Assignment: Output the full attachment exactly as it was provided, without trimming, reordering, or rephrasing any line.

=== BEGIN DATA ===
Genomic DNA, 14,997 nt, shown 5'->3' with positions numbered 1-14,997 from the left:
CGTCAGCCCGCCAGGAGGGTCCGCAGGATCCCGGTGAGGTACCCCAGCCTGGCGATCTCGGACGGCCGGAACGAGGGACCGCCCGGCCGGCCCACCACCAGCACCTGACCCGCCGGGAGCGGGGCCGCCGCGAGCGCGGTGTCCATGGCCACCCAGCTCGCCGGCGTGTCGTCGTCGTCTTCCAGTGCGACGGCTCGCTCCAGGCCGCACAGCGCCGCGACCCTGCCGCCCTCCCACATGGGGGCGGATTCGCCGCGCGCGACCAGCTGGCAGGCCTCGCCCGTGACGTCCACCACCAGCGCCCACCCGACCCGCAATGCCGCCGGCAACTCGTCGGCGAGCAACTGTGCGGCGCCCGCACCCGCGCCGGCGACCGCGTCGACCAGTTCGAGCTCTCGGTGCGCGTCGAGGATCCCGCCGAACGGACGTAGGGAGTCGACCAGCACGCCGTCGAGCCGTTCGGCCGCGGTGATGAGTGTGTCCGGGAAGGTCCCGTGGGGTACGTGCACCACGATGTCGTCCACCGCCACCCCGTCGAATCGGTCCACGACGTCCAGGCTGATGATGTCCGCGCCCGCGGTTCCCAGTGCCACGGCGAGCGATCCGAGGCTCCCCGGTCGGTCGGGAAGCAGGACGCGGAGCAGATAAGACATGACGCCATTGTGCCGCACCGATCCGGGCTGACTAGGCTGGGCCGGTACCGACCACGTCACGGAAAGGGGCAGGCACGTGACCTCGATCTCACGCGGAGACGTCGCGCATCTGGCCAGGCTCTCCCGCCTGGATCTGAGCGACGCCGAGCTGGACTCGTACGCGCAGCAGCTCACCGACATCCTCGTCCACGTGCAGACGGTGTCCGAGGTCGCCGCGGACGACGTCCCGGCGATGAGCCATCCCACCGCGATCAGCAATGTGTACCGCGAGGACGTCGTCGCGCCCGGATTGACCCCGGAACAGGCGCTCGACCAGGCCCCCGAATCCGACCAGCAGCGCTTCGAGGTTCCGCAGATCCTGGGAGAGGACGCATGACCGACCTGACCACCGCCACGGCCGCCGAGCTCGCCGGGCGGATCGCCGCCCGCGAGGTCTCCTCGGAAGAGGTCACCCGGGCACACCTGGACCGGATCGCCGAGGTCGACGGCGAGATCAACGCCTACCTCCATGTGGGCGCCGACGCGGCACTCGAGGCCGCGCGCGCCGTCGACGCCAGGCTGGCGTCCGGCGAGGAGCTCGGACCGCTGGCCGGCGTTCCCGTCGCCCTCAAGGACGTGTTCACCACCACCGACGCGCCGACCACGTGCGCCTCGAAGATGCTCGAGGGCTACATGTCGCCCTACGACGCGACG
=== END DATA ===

Genomic DNA, 14,997 nt, shown 5'->3' with positions numbered 1-14,997 from the left:
CGTCAGCCCGCCAGGAGGGTCCGCAGGATCCCGGTGAGGTACCCCAGCCTGGCGATCTCGGACGGCCGGAACGAGGGACCGCCCGGCCGGCCCACCACCAGCACCTGACCCGCCGGGAGCGGGGCCGCCGCGAGCGCGGTGTCCATGGCCACCCAGCTCGCCGGCGTGTCGTCGTCGTCTTCCAGTGCGACGGCTCGCTCCAGGCCGCACAGCGCCGCGACCCTGCCGCCCTCCCACATGGGGGCGGATTCGCCGCGCGCGACCAGCTGGCAGGCCTCGCCCGTGACGTCCACCACCAGCGCCCACCCGACCCGCAATGCCGCCGGCAACTCGTCGGCGAGCAACTGTGCGGCGCCCGCACCCGCGCCGGCGACCGCGTCGACCAGTTCGAGCTCTCGGTGCGCGTCGAGGATCCCGCCGAACGGACGTAGGGAGTCGACCAGCACGCCGTCGAGCCGTTCGGCCGCGGTGATGAGTGTGTCCGGGAAGGTCCCGTGGGGTACGTGCACCACGATGTCGTCCACCGCCACCCCGTCGAATCGGTCCACGACGTCCAGGCTGATGATGTCCGCGCCCGCGGTTCCCAGTGCCACGGCGAGCGATCCGAGGCTCCCCGGTCGGTCGGGAAGCAGGACGCGGAGCAGATAAGACATGACGCCATTGTGCCGCACCGATCCGGGCTGACTAGGCTGGGCCGGTACCGACCACGTCACGGAAAGGGGCAGGCACGTGACCTCGATCTCACGCGGAGACGTCGCGCATCTGGCCAGGCTCTCCCGCCTGGATCTGAGCGACGCCGAGCTGGACTCGTACGCGCAGCAGCTCACCGACATCCTCGTCCACGTGCAGACGGTGTCCGAGGTCGCCGCGGACGACGTCCCGGCGATGAGCCATCCCACCGCGATCAGCAATGTGTACCGCGAGGACGTCGTCGCGCCCGGATTGACCCCGGAACAGGCGCTCGACCAGGCCCCCGAATCCGACCAGCAGCGCTTCGAGGTTCCGCAGATCCTGGGAGAGGACGCATGACCGACCTGACCACCGCCACGGCCGCCGAGCTCGCCGGGCGGATCGCCGCCCGCGAGGTCTCCTCGGAAGAGGTCACCCGGGCACACCTGGACCGGATCGCCGAGGTCGACGGCGAGATCAACGCCTACCTCCATGTGGGCGCCGACGCGGCACTCGAGGCCGCGCGCGCCGTCGACGCCAGGCTGGCGTCCGGCGAGGAGCTCGGACCGCTGGCCGGCGTTCCCGTCGCCCTCAAGGACGTGTTCACCACCACCGACGCGCCGACCACGTGCGCCTCGAAGATGCTCGAGGGCTACATGTCGCCCTACGACGCGACG